- A player’s ball comes to rest against the flagstick in the hole, but no part of the ball is below the surface of the putting green. The player removes the flagstick and the ball falls into the hole. The player must replace the ball on the lip of the hole and then hole out without penalty.
- A caddie or another player may hold the flagstick up directly above the hole to indicate its position for another player.
- In stroke play, if a moving ball after a stroke accidentally strikes the flagstick that had been removed and placed on the ground, there is a two stroke penalty.
- A removed flagstick laying on the ground must not be moved to prevent a ball in motion from hitting it.
- A player removes the flagstick from the hole and places it on the fringe of the green. Before putting, the player realizes that if he or she misses the putt the ball could roll down a slope and be stopped by the flagstick. If the ball hits the flagstick, the player would incur the general penalty.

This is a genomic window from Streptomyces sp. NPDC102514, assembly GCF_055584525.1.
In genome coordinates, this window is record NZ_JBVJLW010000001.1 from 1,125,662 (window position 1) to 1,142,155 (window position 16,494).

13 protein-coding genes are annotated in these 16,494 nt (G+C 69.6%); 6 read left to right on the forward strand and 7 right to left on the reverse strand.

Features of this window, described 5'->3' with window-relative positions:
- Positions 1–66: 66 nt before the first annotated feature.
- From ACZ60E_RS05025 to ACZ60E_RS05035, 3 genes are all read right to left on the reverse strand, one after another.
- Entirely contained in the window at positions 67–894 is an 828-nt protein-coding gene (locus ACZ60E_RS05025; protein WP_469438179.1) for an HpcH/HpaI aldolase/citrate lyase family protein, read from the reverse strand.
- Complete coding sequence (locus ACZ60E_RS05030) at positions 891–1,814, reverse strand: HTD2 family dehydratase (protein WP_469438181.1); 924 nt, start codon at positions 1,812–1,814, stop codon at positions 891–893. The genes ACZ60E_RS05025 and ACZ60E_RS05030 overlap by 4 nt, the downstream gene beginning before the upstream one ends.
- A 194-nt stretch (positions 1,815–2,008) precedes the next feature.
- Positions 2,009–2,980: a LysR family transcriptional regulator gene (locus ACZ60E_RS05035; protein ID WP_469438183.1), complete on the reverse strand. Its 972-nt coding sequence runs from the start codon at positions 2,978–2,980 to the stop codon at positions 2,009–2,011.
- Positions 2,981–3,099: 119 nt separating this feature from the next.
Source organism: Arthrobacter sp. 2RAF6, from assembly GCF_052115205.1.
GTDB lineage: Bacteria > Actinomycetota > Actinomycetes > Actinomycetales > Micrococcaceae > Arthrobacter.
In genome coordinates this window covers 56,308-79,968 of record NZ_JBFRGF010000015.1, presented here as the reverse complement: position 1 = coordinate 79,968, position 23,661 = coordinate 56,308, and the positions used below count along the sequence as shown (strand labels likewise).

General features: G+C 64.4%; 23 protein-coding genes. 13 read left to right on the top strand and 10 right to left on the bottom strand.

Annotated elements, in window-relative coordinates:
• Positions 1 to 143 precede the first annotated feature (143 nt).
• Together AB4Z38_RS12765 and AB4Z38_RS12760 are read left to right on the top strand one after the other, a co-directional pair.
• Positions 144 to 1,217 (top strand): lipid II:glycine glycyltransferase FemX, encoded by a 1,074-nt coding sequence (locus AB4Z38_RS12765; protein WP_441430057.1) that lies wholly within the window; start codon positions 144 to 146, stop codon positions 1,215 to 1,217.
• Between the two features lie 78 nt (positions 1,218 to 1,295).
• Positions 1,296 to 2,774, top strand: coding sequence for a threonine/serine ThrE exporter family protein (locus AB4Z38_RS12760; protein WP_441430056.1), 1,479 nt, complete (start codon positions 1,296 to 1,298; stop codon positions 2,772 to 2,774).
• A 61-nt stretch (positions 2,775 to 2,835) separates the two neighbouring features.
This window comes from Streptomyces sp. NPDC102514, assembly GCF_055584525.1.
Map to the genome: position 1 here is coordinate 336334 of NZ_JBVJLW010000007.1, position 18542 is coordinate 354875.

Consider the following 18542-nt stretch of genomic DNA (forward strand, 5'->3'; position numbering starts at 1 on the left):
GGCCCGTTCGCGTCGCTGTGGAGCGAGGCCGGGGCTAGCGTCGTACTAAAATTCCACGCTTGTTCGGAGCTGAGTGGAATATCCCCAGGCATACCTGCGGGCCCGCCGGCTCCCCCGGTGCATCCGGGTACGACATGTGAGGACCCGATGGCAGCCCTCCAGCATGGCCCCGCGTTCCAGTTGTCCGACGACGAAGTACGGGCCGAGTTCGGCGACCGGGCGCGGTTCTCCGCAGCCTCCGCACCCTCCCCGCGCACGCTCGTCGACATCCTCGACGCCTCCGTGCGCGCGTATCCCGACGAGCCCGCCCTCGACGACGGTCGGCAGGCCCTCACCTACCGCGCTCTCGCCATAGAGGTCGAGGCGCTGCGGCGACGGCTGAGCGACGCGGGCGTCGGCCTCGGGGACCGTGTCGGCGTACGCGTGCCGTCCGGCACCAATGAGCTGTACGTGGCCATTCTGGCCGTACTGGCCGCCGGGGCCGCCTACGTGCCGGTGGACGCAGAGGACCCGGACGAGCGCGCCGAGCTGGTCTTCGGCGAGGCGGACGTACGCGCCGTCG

- A player must not make a stroke while holding the flagstick.
- True. Rule 13.2a(1). No matter where the player’s ball is located, the flagstick may be removed or left in the hole. This includes leaving the flagstick in the hole when putting. One stipulation is that before making a stroke, the player must decide to remove the flagstick or leave it in the hole.
- False. Rule 13.2a(1) & Interpretation 13.2a(1)/1. One of the guiding principles in the Rules is that the player is entitled to play the course as he or she finds it. In this case, the player may center the flagstick in the hole or leave it in the position found. The player is not allowed to move the flagstick to any other position other than centered. If the player does so, and his or her ball then hits the flagstick, he or she gets the general penalty—loss of hole in match play or two penalty strokes in stroke play.
- False. Rule 13.2a(3) & (4). While it is true that unless the flagstick is attended, it must not be removed deliberately to affect where the ball in motion might come to rest. However, there is no penalty if anyone removes the flagstick when a ball is in motion provided it is reasonable to believe that the ball will not hit the flagstick. One example of this would be when the ball has rolled past the hole and is unlikely to return to the hole.